Democratic Republic of Congo hedges its bets on negotiation.
M23 rebels threaten to retake Goma
GOMA // Rebels known to be backed by Rwanda remained perilously close to the major population centre here, with their fighters yesterday taking positions just 3 kilometres away from the provincial capital as their leaders said they were waiting for a 48-hour deadline to expire.
After a nearly two-week occupation, the M23 rebel group agreed to leave Goma over the weekend under intense international pressure, including fresh sanctions from the United Nations Security Council. They agreed to retreat to 20 kilometres outside the city on the condition that the Democratic Republic of Congo (DRC) government enter into negotiations over their grievances no later than yesterday afternoon. The rebels are threatening to retake the city if the DRC fails to meet their demands.
As the deadline expired, journalists saw a column of rebel fighters walking to elevated positions overlooking the city, no more than a few kilometres outside the Goma city limit. Some were seen erecting a tent on a western hill. Others, in groups of three, took up positions under the shade of trees along the road leading north from Goma.
"We gave Kinshasa a 48-hour deadline, and we are now waiting for these 48 hours to expire," said rebel spokesman Col Vianney Kazarama. "You should call Congo and ask them what they plan to do. They have not yet contacted us. And we are waiting to see what happens before pronouncing ourselves."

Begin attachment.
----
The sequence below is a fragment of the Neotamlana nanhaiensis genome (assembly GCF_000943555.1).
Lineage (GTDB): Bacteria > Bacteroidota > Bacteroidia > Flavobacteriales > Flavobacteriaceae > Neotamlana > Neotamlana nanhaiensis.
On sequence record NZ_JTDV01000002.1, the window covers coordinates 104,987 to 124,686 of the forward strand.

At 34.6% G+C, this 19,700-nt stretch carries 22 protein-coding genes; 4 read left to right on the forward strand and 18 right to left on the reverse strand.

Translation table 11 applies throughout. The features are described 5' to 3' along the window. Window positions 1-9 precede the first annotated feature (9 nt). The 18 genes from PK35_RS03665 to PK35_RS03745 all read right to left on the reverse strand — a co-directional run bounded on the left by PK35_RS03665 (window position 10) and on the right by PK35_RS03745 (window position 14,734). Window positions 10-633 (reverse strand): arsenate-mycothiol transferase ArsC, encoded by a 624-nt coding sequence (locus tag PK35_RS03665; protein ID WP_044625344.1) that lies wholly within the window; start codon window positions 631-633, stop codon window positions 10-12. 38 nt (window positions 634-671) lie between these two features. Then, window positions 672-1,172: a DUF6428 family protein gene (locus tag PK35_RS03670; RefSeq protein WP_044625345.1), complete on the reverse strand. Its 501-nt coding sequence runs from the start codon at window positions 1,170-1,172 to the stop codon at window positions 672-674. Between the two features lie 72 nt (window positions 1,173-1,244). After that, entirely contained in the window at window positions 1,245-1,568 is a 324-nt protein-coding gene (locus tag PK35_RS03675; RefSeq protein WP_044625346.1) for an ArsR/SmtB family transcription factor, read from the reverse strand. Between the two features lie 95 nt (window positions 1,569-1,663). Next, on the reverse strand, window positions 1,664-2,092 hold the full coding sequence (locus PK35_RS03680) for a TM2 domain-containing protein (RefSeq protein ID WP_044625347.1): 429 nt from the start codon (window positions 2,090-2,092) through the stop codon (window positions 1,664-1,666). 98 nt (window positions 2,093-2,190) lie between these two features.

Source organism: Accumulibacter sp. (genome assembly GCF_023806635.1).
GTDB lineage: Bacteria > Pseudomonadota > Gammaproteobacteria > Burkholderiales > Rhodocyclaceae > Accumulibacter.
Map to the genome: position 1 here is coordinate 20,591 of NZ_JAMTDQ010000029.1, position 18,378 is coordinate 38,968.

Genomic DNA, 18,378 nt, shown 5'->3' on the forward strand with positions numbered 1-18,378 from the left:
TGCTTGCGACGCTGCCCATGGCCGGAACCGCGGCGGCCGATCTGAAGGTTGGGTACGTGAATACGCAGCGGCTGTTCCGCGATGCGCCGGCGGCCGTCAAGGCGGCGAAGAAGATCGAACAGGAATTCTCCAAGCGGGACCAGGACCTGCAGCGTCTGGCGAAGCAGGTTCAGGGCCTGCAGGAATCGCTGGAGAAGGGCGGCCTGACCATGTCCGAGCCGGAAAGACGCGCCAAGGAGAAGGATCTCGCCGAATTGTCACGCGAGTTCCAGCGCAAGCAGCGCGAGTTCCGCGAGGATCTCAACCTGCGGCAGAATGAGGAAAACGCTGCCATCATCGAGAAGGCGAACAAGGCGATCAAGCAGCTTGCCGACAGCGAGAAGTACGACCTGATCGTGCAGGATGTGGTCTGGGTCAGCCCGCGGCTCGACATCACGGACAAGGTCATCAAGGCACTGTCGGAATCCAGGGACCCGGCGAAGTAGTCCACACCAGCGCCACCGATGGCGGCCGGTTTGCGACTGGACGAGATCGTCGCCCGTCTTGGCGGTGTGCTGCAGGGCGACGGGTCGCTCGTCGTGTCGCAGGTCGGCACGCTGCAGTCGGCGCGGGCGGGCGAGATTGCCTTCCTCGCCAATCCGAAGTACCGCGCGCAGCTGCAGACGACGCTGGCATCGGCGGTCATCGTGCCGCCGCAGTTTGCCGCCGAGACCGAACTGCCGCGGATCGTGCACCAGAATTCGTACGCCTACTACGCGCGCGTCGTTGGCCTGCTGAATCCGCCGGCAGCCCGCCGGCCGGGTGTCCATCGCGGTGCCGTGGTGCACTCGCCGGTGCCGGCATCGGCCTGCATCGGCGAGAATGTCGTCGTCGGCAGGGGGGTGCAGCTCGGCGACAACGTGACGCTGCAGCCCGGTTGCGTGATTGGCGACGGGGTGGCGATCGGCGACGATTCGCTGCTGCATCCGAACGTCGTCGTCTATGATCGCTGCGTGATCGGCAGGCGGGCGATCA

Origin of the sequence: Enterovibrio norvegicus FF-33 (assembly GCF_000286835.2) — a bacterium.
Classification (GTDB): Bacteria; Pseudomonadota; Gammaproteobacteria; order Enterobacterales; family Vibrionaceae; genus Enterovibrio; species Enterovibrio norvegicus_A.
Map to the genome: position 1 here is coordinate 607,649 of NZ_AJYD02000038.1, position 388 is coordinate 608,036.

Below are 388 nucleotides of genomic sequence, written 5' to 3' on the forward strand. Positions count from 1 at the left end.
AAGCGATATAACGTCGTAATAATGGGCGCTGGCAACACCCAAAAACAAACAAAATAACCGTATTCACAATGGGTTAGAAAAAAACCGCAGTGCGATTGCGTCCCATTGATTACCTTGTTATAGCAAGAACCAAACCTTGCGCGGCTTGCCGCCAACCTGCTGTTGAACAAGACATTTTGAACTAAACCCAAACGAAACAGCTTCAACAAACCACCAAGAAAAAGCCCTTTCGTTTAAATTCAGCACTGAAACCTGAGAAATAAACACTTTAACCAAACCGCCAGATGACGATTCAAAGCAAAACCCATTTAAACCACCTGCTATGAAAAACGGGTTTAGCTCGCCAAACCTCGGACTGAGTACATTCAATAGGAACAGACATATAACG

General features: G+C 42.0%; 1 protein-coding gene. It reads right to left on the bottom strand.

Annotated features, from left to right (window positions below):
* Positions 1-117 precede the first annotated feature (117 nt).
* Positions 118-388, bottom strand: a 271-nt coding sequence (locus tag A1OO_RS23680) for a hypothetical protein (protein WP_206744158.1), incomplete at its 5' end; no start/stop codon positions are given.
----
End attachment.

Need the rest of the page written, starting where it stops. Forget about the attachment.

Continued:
Despite the rebels' retreat from Goma, which was a prerequisite set by the DRC government for negotiations, president Joseph Kabila has not yet made clear if the government will negotiate. On Sunday, government spokesman Lambert Mende said the president would listen to M23's grievances and then give them an answer about negotiations.
In recent weeks, the enormous, jungle-covered nation of the DRC, whose capital is more than 1,000 miles away from this provincial eastern city, inched closer to war with its smaller, but more developed neighbour, Rwanda, which is accused of arming the M23 rebels, as well as of sending soldiers across the border.
The rebels claim to be fighting for the better implementation of a peace accord dated March 23, 2009, which saw them integrated into the national army. Analysts, including a United Nations group of experts, say that the real reason for the rebellion is Rwanda's desire to annex territory in the mineral-rich mountains at the border between the two countries.
Residents whose lives were upended two weeks ago when rebels invaded the town on November 20, tried their best to go about their lives.
Most shops had reopened, as the city of 1 million was slowly trying to get back to normal despite uncertainty about what would happen in the coming hours. A woman selling second-hand clothes at the Virunga market said she had no choice.
"We're not going to wait for ever, are we?" said Anette Murkendiwa. "I need to feed my children."